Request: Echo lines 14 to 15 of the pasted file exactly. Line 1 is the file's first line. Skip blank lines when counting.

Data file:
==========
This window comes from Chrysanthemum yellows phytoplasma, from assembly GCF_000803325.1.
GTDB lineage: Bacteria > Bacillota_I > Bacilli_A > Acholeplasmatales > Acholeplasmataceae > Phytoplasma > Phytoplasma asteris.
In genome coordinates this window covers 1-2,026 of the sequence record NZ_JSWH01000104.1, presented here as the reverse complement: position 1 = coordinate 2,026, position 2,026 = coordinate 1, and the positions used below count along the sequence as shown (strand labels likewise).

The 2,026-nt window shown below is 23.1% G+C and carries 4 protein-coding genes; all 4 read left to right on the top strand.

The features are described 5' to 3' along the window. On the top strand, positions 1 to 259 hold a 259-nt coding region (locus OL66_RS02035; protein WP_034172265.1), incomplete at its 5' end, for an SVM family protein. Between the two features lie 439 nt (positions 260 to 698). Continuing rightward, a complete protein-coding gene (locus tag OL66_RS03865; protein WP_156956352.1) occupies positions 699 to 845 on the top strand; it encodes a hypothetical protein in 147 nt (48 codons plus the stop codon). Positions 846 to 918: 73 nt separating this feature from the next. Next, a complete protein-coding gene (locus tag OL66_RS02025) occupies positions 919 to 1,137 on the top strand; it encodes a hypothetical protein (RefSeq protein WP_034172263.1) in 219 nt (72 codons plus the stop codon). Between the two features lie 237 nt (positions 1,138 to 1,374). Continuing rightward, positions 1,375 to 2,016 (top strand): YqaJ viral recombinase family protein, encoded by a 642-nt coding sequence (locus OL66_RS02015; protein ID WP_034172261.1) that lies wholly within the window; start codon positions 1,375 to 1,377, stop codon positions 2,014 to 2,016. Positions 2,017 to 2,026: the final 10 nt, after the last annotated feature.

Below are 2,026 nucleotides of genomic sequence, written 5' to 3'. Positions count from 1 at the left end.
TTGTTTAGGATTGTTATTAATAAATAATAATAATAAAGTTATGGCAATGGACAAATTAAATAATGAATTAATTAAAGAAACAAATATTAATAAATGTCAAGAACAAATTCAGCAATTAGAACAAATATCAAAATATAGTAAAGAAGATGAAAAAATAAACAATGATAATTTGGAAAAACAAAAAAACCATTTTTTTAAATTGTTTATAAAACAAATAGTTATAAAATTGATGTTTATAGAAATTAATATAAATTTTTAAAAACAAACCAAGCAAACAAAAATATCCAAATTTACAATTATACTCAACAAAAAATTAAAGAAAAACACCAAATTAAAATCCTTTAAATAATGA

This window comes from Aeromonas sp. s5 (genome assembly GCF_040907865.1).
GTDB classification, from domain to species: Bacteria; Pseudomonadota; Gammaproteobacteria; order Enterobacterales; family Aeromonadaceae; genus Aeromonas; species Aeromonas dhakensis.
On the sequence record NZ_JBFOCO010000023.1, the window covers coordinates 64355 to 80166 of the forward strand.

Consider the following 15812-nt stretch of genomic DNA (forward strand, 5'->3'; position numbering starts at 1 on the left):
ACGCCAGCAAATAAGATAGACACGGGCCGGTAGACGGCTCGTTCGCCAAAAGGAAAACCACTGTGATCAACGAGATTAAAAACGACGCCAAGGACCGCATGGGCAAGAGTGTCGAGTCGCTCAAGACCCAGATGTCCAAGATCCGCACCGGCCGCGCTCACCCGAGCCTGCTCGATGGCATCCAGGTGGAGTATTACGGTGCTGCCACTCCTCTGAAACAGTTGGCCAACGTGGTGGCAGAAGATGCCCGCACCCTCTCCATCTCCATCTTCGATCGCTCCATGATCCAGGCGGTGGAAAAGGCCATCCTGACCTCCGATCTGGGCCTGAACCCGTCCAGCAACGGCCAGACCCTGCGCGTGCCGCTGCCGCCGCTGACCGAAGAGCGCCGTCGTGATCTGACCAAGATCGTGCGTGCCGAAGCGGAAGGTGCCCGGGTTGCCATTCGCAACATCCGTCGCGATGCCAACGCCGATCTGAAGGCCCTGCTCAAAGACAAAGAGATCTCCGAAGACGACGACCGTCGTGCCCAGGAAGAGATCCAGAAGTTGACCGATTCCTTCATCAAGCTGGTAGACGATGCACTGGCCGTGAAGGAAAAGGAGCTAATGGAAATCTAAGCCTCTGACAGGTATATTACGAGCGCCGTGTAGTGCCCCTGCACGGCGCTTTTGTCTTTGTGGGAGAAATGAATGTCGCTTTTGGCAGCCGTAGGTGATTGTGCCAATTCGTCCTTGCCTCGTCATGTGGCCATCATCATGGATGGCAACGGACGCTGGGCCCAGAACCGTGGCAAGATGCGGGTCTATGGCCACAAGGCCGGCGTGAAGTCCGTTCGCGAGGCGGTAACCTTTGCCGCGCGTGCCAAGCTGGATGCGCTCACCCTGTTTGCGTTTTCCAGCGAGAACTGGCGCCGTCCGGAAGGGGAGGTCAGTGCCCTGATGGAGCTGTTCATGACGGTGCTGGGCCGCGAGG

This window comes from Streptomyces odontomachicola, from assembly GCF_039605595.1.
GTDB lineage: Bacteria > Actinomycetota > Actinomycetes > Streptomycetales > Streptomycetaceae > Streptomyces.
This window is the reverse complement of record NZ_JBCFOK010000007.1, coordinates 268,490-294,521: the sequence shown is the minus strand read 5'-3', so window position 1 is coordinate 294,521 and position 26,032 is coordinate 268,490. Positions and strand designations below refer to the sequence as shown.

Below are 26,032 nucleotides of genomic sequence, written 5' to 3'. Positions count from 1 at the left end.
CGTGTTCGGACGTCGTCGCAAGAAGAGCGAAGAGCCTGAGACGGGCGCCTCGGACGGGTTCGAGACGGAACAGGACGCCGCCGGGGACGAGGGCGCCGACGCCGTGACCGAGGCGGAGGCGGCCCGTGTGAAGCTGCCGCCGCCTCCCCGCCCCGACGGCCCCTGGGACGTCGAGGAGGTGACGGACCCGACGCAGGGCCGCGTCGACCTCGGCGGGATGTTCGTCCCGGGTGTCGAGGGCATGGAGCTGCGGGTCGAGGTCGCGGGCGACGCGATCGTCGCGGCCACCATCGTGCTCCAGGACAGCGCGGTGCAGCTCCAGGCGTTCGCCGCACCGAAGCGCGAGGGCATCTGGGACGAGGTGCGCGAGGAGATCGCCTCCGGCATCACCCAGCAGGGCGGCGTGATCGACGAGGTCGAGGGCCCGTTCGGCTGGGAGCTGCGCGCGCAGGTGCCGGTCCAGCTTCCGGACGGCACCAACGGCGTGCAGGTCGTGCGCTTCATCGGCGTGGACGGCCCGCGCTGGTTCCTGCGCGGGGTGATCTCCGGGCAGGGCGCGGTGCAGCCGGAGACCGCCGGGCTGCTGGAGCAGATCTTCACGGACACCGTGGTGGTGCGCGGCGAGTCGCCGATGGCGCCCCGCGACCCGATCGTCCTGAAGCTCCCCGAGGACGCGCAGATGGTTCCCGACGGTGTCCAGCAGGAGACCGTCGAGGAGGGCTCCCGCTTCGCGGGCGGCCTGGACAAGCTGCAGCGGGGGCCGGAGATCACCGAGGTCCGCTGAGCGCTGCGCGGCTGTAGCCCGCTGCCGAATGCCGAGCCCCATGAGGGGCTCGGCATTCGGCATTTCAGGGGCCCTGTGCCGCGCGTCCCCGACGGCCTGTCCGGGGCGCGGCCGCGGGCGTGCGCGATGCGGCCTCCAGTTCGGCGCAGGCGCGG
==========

GTDB lineage: Bacteria > Actinomycetota > Actinomycetes > Streptomycetales > Streptomycetaceae > Streptomyces.
This window is the reverse complement of record NZ_JBCFOK010000007.1, coordinates 268,490-294,521: the sequence shown is the minus strand read 5'-3', so window position 1 is coordinate 294,521 and position 26,032 is coordinate 268,490. Positions and strand designations below refer to the sequence as shown.